Spring Is Ticking

Tired but happy lady stands by a wheelbarrow in a green field. It's cloudy.

It has been a while since I wrote a blog post - I have been writing books, and keeping a diary, the days and the work aren’t lost, just ticking quietly in a corner.

[There’s a little dust in that corner but the shelf is made of strong oak planks, and the light is enchanting. A plant grows in a pot, it spouts leaves. A half candle stands in a china holder.]

At Paddock Garden (properly titled Paddock Garden Orchards, I am a lazy typer) a tree corral has been constructed. It contains persimmons which may not have survived the recent cold blasts and heavy rain, along with some happy pepper trees, bladdernuts, and plum yews. We plan to underplant and interplant extensively in this concentrated area.
Around the grounds also we have begun some windbreak hedges, mostly of elaeagnus and hazel.
We have a line of sapling native oaks edging the spinney.
The first of our camping bay areas is growing emerald grass that was seeded last autumn; the second has recently been seeded; the last three need the stones raking out which is not a favourite job.
We have a new raspberry hedge, and many strawberry patches.
Rosa Rugosas planted last year are adorning themselves in bunches of leaves. Throngs of daffodils have bloomed and eased away; the last of our tulips add edible colour.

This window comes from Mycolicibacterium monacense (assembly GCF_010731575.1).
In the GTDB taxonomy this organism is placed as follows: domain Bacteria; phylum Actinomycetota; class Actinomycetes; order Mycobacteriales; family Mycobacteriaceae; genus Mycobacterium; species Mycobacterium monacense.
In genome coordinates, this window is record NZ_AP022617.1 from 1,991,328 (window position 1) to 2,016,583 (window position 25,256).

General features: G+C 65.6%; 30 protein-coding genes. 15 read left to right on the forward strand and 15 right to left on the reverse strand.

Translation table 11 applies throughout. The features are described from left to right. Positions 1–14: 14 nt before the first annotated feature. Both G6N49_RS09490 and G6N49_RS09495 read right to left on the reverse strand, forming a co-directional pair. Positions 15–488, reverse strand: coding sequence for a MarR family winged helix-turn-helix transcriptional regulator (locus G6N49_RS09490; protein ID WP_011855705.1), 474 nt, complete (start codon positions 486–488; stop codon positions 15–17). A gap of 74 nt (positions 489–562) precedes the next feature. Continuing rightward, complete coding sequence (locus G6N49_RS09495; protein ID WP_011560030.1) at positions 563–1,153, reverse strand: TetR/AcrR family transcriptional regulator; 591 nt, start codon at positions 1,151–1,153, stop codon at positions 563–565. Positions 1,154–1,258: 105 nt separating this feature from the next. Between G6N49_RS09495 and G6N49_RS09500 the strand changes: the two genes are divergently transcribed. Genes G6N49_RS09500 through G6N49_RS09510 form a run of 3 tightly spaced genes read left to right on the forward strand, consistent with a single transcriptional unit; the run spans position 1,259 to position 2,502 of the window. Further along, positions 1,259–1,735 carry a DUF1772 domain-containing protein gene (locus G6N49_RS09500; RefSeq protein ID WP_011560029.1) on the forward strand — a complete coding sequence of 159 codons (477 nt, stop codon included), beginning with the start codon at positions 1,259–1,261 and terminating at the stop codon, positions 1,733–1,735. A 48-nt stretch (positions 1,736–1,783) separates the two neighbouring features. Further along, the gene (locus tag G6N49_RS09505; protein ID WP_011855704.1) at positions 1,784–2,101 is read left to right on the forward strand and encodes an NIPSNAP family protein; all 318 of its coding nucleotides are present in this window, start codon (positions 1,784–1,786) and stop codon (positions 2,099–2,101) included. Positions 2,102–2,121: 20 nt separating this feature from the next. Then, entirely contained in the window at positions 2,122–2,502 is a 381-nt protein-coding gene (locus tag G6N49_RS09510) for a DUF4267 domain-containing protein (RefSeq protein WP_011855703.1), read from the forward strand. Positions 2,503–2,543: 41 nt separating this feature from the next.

A day lily patch is spreading, ready for salad days.
The camelia drops blousy pink petals. Yellow celandines and dandelions dot the grass; primroses flower in pillow sized patches in the hedgerows; bluebell leaves have appeared.
It doesn’t seem like we have done much when we look at the whole of it but slowly, slowly, by dint of not giving up, the big picture is making progress.
We know that patience is required, though we can’t truthfully say we have got the hang of it. Every planting is a dream of what it will be. Every planting is a learning curve. I lose count of what plants we have lost but keep the lessons and learn the balances.
The same storms that may or may not have deluged away our persimmon trees are a source of good water: we have the first two of many rain collection stations almost in place.

In the wider world- personal and global- bad news abounds. It can be hard to hold onto hope. On our land there is hard work and reprieve; there is the balance. What takes can also give.

Dear reader, let us circle back to the strawberries:
Tiny leaves appear on the surface, one here, one over there, scattered. If you dig them up, thinking to move them, maybe you find fine roots- a new plant, from a random seed- but in places where a few years of growth have cycled through, the roots are thicker than my sturdy thumbs.
They are miraculous; woody and ancient, otherworldly, by appearance. Break one, and any tiny piece of dense twisty fibre will grow new life, over and over and over again. Those filaments of new root become this too- as though a strand of hair had become an oak.
What seemed deserted was dormant. What seemed fleeting was indestructible. What seemed disconnected was inseparable.

In spring, love the flowers.
In summer, love the fruit.
In autumn, love the leaves.
In winter, trust the source.

It is spring, in spite of the wet cold weather, so we love the flowers, we keep planting. The days and the work keep ticking.

[When the light is lowing, we reach for the china candle holder, and strike a match.]

Man is bent over a rake, slowly raking the stones out of a 9 meter square of tilled earth


It is lovely to see a post from you. You have been busy. And productive. And on this side of the world I am indeed loving the leaves.

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